• Supplier liability: AVs include copious specialized components with important roles for autonomous driving functions provided by a variety of suppliers. All these component suppliers may be subject to product liability litigation.
  • Cybersecurity/product liability: The deployment of AVs carries severe cybersecurity concerns. For example, if a hacker gains access to AV functions and causes an accident, the software developer may be subject to product liability based on vulnerabilities in the software.
  • Indemnity: To build consumer confidence, some AV manufacturers have indicated that they will accept liability for accidents involving their vehicles. However, it is unclear how and to what extent indemnification would be offered.

As you can tell, AVs create a legal quagmire when it comes to responsibility. Not to say these issues are insurmountable, but full automation will certainly make the process more complicated and open to interpretation.

A safer world?

AV cheerleaders chant that human error is a factor in up to 90% of crashes and since autonomous vehicles remove the human, they should reduce crash rates and insurance costs by 90%. This is an infinitely reductive way of interpreting the situation. The Victoria Transport Institute take a less blindly optimistic approach and outlines potential issues of an all-AV world:

  • Hardware and software failures
  • Malicious hacking
  • Increased risk-taking as drivers feel safer and more apt to take bigger risks
  • Platooning risks, although driving in groups and close quarters may reduce traffic congestion, it does elevate risks of a larger incident, especially if non-AV vehicles join traffic.
  • Increased total vehicle travel due to riders preferring to take their own transportation and read a book over taking a bus and standing in the aisle.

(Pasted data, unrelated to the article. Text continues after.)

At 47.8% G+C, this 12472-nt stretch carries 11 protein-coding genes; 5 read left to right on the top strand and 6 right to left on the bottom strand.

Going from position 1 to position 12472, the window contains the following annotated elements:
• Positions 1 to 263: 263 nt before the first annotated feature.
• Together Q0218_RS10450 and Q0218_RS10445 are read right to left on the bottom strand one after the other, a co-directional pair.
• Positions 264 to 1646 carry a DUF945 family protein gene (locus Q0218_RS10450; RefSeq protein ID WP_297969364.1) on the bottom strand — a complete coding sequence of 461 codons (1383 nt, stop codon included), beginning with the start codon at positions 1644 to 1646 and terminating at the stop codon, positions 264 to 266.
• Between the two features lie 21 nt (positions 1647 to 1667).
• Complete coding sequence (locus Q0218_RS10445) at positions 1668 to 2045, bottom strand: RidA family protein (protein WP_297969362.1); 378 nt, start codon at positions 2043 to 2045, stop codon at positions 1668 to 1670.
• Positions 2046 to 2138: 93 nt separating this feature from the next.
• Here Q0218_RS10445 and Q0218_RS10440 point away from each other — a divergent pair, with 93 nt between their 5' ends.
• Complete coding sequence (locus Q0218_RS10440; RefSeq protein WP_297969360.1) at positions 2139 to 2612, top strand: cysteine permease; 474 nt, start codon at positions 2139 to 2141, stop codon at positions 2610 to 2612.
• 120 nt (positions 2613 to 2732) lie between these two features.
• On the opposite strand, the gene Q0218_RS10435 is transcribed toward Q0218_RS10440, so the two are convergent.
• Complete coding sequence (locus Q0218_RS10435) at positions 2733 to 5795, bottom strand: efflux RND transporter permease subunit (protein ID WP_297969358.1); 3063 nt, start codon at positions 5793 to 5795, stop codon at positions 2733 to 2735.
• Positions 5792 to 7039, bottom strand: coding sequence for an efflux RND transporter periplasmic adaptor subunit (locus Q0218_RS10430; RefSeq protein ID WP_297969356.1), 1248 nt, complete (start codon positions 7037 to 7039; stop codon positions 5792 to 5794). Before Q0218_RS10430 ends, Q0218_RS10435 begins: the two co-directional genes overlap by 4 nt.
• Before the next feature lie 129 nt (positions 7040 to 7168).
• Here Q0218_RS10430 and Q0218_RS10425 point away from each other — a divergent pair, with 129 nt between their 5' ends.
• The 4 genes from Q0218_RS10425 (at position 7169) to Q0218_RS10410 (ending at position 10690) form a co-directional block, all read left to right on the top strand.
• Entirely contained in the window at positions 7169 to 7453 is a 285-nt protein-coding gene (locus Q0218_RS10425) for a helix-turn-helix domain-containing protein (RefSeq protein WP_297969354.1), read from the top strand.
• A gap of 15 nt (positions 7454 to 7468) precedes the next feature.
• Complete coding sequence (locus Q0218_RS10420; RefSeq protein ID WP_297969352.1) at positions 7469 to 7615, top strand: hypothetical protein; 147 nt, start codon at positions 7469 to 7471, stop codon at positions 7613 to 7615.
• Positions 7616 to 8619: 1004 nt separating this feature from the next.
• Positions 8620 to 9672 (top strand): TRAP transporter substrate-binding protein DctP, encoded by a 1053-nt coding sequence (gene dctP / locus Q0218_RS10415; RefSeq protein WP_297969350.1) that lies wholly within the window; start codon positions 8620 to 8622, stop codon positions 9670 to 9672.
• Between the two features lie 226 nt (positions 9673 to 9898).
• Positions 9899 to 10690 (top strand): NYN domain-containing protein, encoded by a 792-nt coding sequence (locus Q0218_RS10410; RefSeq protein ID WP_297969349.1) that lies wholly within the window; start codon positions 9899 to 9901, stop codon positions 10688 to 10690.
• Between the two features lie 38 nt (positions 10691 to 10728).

• Risks to non-vehicle drivers such as motorbike, bicycle and pedestrians not being picked up by sensors or interpreted properly by software.
  • Reduced investment in conventional safety strategies
  • Higher vehicle repair costs due to hardware and energy storage, especially in post-accident repair

More sober studies such as the one carried out by Mueller, Cicchino and Zuby in 2020, put the accident prevention of AVs closer to 34% and perhaps a little more with complete implementation, but nowhere near the touted 90%.

Again, more sane analysts place the ubiquitous adoption of affordable AVs somewhere in the late 21st century with an 80% saturation level.

Future of autonomous driving

Luckily, FSD isn’t the only game in town. AV technology is being advanced by some major auto manufacturers and tech developers including:

  • GM
  • Waymo
  • Daimler-Bosch
  • Ford
  • Volkswagen Group
  • BMW-Intel-FCA
  • Renault-Nissan Alliance
  • Volvo-Autoliv-Ericsson-Zenuity
  • PSA

So, what’s this mean for FSD?

Despite claims otherwise, it is one of many and not the best in class. FSD may one day succeed, but that day is a long way off and it would be in everyone’s best interest if its progress were better regulated, and Tesla were transparent regarding its shortcomings. These aren’t moral-based suggestions, they are hinged on public safety and truth in advertising which should trump Musk’s need to be first out the door.

–Gaalen Engen